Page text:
Drowning in a Stream of Consciousness

Drowning in a Stream of Consciousness

Flash Fiction

James Riley

 

 

Winter is coming, but discontent is ever-present. That encompasses my worldview pretty nicely; we are derivative, cross referencing cyborgs addicted to culture and our own pitiful sense of unfulfillment.

The children of the most fruitful period in human history are overeducated, underwhelmed and underwhelming. Did we have it too easy growing up? Did we inherit a society passed its zenith? Are we just conditioned to accuse and excuse? Raised in the bright bubble of the boom and let loose to wonder the dark recesses of recession, finishing school was the start of a free for all in an economic wilderness. Or, rather, an economic dystopia. An Economic Dystopia where you need a qualification to get a job to pay off your student loans and the rest of your wages to live near and/or travel to work. Education has moved from a means to an end. It’s an industry. Degrees are a perquisite and are, therefore simultaneously devalued and more expensive, and we are encumbered by entitlement and exploited by expectation. Anxiety has become commonplace, yet so has sharing private thoughts on public platforms.

Everyone’s a critic. Everyone’s a writer. Everyone’s a photographer when the lens is that good. Everyone’s a social commentator and everyone travels. No mere holidays now that everyone’s an academic. Everyone is too fucking cool for everyone else. Everyone’s a comedian too. And fit. Everyone’s dancing the protein shake. Everyone’s a socialist, and everyone’s an entrepreneur. Everyone’s depressed. Everyone’s moving ‘onwards and upwards’. Everyone’s a model. Everyone’s a poser. Everyone’s a singing, song-writing, beat making, sound engineer. Everyone is blurry.

Everyone is screaming into the digital abyss, but no one has anything valuable to say.

The price of free speech is the rise of mediocrity.

My minefield mind is engrossed only when enraged. The rest of the time it’s a black hole on the verge of collapsing in on itself every time I close my eyes. My body doesn’t feel much better.

I’m stranded somewhere in the space between lethargic and catatonic. People mistake it for laziness or indifference, but that’s not it. I want to shake it. I can’t shake it. Years of abuse and stress have made my stomach a bloated, rotting pit, but deep within it lie what I once imagined to be the embers of a furious fire. There is so much that I want to do that I don’t know where to start. Instead, positive feelings take a left turn.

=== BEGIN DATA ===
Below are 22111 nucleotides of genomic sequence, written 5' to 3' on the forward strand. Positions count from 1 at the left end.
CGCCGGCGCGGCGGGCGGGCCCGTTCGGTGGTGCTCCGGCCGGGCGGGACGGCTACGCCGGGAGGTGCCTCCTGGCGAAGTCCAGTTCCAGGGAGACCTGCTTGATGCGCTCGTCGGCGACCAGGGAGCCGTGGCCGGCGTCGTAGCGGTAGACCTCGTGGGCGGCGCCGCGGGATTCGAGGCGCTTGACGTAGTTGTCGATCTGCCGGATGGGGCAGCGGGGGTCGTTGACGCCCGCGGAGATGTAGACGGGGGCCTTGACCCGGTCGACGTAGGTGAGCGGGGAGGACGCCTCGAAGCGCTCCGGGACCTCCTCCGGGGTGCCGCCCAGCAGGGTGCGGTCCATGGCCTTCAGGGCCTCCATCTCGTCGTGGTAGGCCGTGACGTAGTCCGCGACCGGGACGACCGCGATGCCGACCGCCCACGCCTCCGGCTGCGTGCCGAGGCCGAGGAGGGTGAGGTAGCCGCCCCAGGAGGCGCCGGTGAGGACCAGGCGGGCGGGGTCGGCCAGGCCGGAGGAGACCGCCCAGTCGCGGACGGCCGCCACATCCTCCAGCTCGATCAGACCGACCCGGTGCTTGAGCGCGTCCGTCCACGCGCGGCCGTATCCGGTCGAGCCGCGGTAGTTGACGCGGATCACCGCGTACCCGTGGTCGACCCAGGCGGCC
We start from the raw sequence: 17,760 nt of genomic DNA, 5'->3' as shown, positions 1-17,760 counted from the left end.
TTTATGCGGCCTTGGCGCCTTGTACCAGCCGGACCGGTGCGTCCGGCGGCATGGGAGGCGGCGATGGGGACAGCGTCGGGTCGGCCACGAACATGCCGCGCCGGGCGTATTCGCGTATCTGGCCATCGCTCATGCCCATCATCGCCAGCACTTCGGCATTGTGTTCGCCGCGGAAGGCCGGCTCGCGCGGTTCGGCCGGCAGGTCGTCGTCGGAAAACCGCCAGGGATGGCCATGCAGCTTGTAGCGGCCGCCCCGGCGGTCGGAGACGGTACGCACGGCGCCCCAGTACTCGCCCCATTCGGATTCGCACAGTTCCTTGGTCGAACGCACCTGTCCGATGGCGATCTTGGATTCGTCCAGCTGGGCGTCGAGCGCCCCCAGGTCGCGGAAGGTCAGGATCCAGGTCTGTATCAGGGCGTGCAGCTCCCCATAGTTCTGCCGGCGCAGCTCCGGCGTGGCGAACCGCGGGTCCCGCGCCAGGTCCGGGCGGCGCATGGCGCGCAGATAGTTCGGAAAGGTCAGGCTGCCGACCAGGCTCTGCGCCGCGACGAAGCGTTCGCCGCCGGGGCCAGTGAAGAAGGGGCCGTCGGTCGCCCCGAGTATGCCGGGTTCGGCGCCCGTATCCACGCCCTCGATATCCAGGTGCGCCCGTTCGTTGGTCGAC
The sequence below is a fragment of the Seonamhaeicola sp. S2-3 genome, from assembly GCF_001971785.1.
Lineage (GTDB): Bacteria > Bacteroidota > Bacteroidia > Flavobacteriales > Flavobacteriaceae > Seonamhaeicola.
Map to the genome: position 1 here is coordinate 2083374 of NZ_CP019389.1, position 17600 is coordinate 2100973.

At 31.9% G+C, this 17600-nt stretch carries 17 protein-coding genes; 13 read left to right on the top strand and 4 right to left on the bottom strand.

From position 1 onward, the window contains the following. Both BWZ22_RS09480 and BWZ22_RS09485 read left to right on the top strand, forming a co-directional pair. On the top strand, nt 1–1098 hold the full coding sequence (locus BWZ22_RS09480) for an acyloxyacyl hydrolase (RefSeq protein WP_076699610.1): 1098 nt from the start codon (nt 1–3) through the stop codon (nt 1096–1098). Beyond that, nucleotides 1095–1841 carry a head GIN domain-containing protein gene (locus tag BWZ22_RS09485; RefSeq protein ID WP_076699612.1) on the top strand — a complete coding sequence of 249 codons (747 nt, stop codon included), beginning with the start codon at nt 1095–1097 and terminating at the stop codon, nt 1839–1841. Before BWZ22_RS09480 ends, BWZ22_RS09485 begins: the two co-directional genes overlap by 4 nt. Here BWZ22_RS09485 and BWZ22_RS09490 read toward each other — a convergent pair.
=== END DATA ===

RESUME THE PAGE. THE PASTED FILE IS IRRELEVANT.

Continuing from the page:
I hate people I don’t know. I hate people I do know. I hate my family. I hate my friends. I hate myself. I hate when other people do well. I love when they fail. I hold long internal monologues that question and condemn, but do not answer or solve. I waste time sitting around worrying about how all I do is sit and worry about how I’m sitting around and wasting my time.

I take pleasure in imagining pitiful scenes. I see myself haggard and homeless, lying wide eyed on a street corner surrounded by filth and blankets, unable to speak through my self-inflicted daze. It ruins my ex’s dates as she walks arm in arm past my diminished frame. I hear the doctor’s voice as I am diagnosed with a terminal illness that explains my lifelong lack of ambition and elevates me to modern sainthood. I visualise my own funeral; overflowing and tragic, and contemplate all of the different people I could have been.

For the most part though, I indulge in visions of violence:

I lie face down in bed while a shadowy figure hacks at my body with jagged razor wire.

I break through a mundane family meal by sticking a dinner knife through my chest and straight into my heart, and hold eye contact as I bleed out all over the tablecloth.

I inject myself with hard drugs and/or tainted blood down rancid alleys and on public transport.

I jump in front of oncoming trains, buses, important looking cars, cyclists, station wagons and taxis.

I smash my head against the wall until my skull cracks open and I can scoop out the dark goo that weights me from within.

I open my window one long sleepless night and dive head first onto the black concrete beneath.

I burn, drown, kill, destroy, obliterate, twist, shout, cut, shoot, crack, slice, suffocate, etc. I do loads of nasty shit, basically, to myself, in my mind, all the time.

Of course, I’d never act on any of these fantasies. I’ve found a much more acceptable form of self-harm;

My name is Jim and I’m an alcoholic.

James Riley got a first-class honours degree in college. He then spent a number of years on the dole, and is now working as a musician and writer in Dublin. His work is an attempt to engage with life and the people who live it.

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